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Phyllodesmium briareum 2.jpg
A live individual of Phyllodesmium briareum, head end towards the front
Scientific classification
Kingdom: Animalia
Phylum: Mollusca
Class: Gastropoda
(unranked): clade Heterobranchia

clade Euthyneura
clade Nudipleura
clade Nudibranchia
clade Dexiarchia
clade Cladobranchia
clade Aeolidida

Superfamily: Aeolidioidea
Family: Facelinidae
Subfamily: Favorininae
Genus: Phyllodesmium acantochinum
Ehrenberg, 1831 (1828)[1]
Type species
Phyllodesmium hyalinum Ehrenberg, 1831
27 species (in this list)
  • Ennoia Bergh, 1896
  • Myrrhine Bergh, 1905

Phyllodesmium is a genus of predatory sea slugs, aeolid nudibranchs, marine gastropod molluscs in the family Facelinidae.[2]

These nudibranchs occur in the tropical Indo-Pacific Ocean and warm temperate waters of Japan, Tasmania and South Africa.

The nudibranchs in this genus often show extraordinary mimicry, each species very closely resembling its prey species, which are octocorals, a kind of soft coral.[3]

Some of the species are also unusual in that they are able to utilize zooxanthellae from their prey, in a symbiotic relationship that provides them with extra nutrition from photosynthesis, hence they are commonly called "solar-powered" sea slugs (also see the Sacoglossa).[4]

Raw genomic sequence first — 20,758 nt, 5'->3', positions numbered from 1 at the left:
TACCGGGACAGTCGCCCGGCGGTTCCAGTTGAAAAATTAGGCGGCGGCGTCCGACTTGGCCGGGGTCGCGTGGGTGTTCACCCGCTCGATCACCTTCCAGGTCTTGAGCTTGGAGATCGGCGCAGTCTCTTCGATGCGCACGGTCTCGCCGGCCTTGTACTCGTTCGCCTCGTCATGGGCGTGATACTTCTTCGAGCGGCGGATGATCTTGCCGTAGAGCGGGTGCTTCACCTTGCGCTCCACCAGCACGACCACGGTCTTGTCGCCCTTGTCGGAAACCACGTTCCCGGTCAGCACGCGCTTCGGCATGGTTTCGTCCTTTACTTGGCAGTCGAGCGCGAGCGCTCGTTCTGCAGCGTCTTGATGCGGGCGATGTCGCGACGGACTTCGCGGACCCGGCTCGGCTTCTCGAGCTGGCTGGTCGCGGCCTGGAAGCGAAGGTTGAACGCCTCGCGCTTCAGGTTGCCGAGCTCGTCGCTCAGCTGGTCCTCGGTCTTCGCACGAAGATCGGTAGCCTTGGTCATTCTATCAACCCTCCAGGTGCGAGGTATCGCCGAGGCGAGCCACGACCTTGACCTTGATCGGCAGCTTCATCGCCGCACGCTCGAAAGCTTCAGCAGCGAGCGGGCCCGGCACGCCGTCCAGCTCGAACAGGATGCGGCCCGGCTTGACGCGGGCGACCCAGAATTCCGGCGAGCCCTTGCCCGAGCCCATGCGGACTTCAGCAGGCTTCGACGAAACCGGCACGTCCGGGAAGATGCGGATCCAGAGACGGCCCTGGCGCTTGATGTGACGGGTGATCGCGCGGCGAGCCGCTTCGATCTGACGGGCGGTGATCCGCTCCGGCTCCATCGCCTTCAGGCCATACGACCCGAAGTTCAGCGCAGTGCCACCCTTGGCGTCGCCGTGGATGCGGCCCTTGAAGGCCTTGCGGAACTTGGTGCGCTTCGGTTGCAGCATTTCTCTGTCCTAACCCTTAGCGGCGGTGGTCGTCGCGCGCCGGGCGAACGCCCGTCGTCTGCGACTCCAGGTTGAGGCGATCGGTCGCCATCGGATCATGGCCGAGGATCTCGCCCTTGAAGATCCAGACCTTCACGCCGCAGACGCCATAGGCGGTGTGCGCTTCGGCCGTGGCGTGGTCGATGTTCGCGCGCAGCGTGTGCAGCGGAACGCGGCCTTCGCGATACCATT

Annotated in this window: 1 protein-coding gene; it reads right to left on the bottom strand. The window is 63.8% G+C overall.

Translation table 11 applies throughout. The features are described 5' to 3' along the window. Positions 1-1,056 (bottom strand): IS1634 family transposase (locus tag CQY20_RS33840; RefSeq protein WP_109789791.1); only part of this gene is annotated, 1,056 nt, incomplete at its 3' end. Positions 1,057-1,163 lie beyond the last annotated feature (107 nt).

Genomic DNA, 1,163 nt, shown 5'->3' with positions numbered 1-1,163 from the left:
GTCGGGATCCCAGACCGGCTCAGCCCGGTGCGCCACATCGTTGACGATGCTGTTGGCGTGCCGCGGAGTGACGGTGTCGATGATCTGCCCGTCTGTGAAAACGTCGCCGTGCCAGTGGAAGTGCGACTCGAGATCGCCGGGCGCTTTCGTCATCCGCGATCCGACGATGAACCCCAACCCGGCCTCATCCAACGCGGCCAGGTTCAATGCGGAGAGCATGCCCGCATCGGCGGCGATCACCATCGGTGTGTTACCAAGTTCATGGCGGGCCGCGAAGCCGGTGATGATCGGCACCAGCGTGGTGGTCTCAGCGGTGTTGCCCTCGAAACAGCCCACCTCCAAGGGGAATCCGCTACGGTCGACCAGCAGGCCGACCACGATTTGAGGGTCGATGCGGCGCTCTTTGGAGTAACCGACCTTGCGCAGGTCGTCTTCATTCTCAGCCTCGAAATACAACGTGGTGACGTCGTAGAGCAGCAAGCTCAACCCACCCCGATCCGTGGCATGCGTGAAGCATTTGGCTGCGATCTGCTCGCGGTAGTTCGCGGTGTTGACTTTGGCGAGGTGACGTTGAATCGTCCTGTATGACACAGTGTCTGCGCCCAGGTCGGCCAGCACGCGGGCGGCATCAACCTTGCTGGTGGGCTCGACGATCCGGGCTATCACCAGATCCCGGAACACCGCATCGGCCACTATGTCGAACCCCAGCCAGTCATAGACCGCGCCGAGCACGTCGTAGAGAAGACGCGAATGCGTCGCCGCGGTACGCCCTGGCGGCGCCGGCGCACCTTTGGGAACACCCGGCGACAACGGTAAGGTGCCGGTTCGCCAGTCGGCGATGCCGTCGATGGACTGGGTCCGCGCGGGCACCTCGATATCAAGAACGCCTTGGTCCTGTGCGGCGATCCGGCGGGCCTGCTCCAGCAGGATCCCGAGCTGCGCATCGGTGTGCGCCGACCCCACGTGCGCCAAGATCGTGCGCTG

Species within the genus Phyllodesmium include:

Species brought into synonymy
  • Phyllodesmium xeniae Gohar & Aboul-Ela, 1957: synonym of Phyllodesmium hyalinum Ehrenberg, 1831


Phyllodesmium briareum (one specimen at the bottom of the image) and its food species, the coral Briareum violaceum (at the top of the image), showing how closely the nudibranch resembles its food source. It is well camouflaged from predators

Species of the genus Phyllodesmium are carnivorous and feed on octocorals[5] (for example in the family Xeniidae[10]). This is a unique feature within the Aeolidida.[5]

Some of these nudibranchs contain endosymbiotic zooxanthellae, which are in effect single-celled plants.[5] Zooxanthellae are one kind of dinoflagellate protists and they live only within other organisms, most notably in corals. The nudibranchs in this genus obtain zooxanthellae from their food, the soft corals.[6][5] As they previously did within the corals, the zooxanthellae provide the nudibranch with a supply of food in the form of the products of photosynthesis. The nudibranchs are able to avoid digesting these protists, and sequester them in their tissues instead. This process is somewhat reminiscent of the relationship between the Sacoglossan sea slugs and the living chloroplasts that they are able to sequester. Both these nudibranchs and the sacoglossans have been referred to as "solar-powered sea slugs".[4][10]